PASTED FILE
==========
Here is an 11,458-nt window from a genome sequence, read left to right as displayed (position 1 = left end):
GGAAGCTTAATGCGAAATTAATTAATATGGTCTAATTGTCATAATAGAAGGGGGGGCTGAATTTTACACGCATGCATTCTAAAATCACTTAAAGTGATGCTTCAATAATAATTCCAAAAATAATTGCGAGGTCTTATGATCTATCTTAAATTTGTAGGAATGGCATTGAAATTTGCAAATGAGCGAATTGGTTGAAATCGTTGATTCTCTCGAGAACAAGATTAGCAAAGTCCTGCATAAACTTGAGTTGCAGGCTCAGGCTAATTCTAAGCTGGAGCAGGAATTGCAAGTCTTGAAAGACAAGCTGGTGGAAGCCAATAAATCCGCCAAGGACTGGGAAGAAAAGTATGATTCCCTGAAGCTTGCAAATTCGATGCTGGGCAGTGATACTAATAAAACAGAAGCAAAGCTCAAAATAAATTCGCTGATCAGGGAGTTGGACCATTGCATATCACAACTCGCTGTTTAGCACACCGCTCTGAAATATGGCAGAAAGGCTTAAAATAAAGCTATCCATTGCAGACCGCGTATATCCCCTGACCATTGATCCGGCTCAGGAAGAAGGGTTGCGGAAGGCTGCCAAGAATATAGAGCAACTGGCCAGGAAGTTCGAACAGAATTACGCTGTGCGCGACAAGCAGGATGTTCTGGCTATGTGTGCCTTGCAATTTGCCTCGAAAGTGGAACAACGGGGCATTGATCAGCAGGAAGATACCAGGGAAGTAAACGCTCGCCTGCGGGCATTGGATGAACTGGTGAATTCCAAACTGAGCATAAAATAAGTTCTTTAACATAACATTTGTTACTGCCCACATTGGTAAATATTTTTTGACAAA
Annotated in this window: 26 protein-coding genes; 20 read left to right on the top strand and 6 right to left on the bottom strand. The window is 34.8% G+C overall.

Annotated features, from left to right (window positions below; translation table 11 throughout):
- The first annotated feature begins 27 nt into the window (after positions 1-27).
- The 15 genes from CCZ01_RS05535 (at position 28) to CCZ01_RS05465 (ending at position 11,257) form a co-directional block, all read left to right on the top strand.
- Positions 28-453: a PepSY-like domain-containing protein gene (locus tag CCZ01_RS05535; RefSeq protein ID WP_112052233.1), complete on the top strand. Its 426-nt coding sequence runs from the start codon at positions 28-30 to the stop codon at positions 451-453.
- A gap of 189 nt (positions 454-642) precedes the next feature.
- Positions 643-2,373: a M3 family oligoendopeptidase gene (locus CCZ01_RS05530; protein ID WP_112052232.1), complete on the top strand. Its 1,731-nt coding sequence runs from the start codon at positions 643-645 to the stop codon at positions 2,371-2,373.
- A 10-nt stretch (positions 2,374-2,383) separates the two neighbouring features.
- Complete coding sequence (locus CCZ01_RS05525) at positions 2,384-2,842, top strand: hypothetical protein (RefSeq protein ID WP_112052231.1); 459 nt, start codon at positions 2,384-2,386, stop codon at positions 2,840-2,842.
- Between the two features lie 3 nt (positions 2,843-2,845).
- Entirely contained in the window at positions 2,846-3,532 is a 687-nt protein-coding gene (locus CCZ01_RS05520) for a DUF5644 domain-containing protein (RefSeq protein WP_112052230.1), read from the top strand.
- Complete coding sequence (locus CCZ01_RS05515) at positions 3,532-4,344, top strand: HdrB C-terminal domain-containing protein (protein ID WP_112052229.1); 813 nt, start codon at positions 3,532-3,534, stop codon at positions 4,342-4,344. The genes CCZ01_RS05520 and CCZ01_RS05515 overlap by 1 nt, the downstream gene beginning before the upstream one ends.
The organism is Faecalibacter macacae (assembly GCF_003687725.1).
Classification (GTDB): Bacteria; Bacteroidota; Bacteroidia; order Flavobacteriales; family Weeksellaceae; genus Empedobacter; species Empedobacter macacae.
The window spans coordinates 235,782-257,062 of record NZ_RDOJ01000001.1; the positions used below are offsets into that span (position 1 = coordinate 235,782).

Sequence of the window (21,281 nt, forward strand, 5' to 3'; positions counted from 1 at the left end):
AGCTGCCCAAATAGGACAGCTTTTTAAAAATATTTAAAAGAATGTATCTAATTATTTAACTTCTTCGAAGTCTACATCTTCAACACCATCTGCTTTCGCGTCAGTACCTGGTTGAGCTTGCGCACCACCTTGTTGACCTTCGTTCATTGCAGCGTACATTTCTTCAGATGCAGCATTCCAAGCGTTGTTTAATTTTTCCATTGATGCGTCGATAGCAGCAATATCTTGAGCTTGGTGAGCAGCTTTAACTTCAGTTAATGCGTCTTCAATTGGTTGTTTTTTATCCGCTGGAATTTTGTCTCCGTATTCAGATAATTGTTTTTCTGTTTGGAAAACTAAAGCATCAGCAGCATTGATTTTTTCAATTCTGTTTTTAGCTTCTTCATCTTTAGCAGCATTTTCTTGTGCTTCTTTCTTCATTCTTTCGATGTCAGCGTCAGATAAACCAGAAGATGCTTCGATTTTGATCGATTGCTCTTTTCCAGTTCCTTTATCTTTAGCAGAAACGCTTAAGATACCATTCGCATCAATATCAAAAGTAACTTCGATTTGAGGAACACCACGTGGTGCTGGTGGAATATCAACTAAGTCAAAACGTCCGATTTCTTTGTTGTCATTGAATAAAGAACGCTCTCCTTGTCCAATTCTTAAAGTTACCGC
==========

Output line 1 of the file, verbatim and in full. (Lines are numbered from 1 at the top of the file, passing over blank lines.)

Here is an 11,458-nt window from a genome sequence, read left to right as displayed (position 1 = left end):